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Title:High Performance Work Practices, National Culture, and Knowledge Transfer Within U.S. Multinational Corporations
Author(s):Bai, Bing
Doctoral Committee Chair(s):Lawler, John
Department / Program:Human Resources and Industrial Relations
Discipline:Human Resources and Industrial Relations
Degree Granting Institution:University of Illinois at Urbana-Champaign
Degree:Ph.D.
Genre:Dissertation
Subject(s):Sociology, Industrial and Labor Relations
Abstract:Based on organizational learning theory and resource-based view, I proposed a new theoretical model to understand how high performance work practices influence knowledge transfer within U.S. MNCs. Exploration and exploitation as two types of learning capabilities provided the theoretical basis for the argument. Within an institutional theory framework, I further argued that host countries institutional and cultural environments moderate the relationship between high performance work practices and knowledge flows. Data were collected from six regions and 13 countries: East Asia (China, Korea, Japan, Taiwan), Southeast Asia (Thailand, Vietnam, Singapore), South Asia (India), Africa (South Africa, Kenya), Western Europe (Germany, Italy), and Eastern Europe (Russia). Based on these cross-national data, I examined the impact of different business strategies and high performance work practices on knowledge transfer within U.S. MNCs. I further tested the influence of national culture on four subsystems of high performance work practices (i.e. staffing, compensation, training, and workplace empowerment) in U.S. MNCs affiliates using House's 9 scales revealed by the GLOBE study. The results of the study supported the overall arguments that business strategies are closely associated with the degree of knowledge transfer between MNCs' subunits and both individual human resource practices and high performance work practices as a system facilitate knowledge outflows from the focal subsidiary. The results also suggested that variations in national culture influence high performance work practices implementation very much, which supported the notion that national culture matters with regard to high performance work practices implementation. The study contributes to the literature by exploring a new perspective of organizational learning theory to understand the determinants of knowledge transfer within U.S. MNCs and by exploring both knowledge inflows and knowledge outflows. The study further enriches the literature by linking high performance work practices, national culture, and knowledge transfer within MNCs together theoretically and empirically.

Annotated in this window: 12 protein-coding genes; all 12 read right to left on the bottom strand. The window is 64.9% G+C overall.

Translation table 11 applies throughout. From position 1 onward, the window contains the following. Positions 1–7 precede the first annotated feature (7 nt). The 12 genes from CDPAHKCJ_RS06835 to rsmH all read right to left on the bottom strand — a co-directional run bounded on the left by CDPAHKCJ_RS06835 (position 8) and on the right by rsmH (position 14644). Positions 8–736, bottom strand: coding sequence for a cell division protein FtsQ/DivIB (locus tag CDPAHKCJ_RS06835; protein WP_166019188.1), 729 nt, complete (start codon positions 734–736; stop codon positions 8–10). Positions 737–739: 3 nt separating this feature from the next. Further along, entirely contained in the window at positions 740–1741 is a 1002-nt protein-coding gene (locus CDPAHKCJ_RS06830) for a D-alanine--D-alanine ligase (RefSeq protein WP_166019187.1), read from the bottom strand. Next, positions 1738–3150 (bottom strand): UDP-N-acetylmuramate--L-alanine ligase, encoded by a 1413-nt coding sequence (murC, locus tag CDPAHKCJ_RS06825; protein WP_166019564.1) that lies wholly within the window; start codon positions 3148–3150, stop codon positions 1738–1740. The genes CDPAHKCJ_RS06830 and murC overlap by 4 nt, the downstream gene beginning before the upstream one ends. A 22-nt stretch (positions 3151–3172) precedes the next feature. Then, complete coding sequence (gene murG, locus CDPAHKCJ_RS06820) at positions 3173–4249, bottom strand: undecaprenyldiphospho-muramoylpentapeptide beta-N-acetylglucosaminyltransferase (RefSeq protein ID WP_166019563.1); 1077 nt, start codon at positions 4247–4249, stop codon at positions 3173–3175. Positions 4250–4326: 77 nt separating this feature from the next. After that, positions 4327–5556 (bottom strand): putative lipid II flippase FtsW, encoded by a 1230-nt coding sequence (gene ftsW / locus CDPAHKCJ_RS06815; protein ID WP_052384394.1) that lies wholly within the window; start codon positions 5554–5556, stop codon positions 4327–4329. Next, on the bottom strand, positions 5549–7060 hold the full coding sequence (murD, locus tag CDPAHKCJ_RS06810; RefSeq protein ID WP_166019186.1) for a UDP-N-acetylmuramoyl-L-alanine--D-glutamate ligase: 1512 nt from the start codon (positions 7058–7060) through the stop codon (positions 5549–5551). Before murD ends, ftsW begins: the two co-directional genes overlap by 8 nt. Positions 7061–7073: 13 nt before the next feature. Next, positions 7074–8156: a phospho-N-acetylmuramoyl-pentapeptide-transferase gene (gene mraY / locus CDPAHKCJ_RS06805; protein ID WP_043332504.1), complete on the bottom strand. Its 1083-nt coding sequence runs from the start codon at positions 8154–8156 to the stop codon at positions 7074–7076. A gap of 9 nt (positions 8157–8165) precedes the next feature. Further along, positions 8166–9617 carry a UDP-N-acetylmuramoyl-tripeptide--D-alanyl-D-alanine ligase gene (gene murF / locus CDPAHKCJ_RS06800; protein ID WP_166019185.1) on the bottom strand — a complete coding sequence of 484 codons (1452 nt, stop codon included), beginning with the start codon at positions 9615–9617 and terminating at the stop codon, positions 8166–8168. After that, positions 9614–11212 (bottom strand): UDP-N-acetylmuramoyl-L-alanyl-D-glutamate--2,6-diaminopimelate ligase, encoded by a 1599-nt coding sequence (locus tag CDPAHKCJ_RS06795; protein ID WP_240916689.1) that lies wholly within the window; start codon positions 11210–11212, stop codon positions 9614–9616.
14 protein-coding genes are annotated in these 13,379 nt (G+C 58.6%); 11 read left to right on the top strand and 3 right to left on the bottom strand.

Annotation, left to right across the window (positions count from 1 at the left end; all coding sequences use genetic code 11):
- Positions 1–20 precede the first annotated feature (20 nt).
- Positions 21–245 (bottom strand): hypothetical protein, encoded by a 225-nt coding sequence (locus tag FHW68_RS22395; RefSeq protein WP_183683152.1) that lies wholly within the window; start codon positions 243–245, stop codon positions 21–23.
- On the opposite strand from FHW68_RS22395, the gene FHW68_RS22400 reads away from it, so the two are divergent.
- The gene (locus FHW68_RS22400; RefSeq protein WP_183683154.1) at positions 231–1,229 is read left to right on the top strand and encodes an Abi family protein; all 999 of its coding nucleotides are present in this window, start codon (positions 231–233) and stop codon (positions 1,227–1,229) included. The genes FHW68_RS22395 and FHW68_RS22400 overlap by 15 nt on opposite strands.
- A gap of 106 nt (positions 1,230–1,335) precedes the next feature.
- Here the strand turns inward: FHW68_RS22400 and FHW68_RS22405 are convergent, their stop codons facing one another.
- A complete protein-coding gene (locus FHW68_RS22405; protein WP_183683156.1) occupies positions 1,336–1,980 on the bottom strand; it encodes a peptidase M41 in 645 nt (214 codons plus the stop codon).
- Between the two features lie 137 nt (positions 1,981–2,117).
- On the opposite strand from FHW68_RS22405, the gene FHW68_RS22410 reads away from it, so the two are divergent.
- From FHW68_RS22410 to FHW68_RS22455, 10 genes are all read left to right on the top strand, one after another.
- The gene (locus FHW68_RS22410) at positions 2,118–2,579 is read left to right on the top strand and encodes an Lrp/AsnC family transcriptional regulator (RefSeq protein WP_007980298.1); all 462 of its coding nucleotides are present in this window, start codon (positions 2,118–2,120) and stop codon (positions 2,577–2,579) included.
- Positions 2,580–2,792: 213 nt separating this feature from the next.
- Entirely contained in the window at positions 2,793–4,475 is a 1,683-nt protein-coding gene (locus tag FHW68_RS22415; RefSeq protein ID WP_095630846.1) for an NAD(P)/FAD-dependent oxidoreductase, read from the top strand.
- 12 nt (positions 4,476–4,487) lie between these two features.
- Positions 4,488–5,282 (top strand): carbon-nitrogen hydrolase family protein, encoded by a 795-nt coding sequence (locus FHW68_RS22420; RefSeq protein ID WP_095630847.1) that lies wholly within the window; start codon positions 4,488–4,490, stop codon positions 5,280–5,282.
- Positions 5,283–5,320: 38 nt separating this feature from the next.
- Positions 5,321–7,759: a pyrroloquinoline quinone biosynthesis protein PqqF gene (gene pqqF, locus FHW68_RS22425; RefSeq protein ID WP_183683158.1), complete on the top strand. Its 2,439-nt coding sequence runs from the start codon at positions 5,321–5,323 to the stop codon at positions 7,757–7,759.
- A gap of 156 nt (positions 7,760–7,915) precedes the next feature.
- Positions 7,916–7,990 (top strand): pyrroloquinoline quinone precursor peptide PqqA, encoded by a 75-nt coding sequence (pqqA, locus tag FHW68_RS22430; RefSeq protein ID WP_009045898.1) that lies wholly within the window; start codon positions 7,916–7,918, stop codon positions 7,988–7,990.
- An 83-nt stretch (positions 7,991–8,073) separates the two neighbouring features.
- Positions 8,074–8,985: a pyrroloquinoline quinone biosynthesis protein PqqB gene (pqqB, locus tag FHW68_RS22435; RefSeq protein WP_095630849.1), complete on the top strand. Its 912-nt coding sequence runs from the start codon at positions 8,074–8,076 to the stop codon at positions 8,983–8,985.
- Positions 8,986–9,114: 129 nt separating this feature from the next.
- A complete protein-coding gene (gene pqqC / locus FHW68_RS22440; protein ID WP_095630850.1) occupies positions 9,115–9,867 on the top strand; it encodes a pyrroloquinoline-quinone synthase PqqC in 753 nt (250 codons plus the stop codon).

Issue Date:2008
Type:Text
Language:English
Description:128 p.
Thesis (Ph.D.)--University of Illinois at Urbana-Champaign, 2008.
URI:http://hdl.handle.net/2142/87479
Other Identifier(s):(MiAaPQ)AAI3337688
Date Available in IDEALS:2015-09-28
Date Deposited:2008


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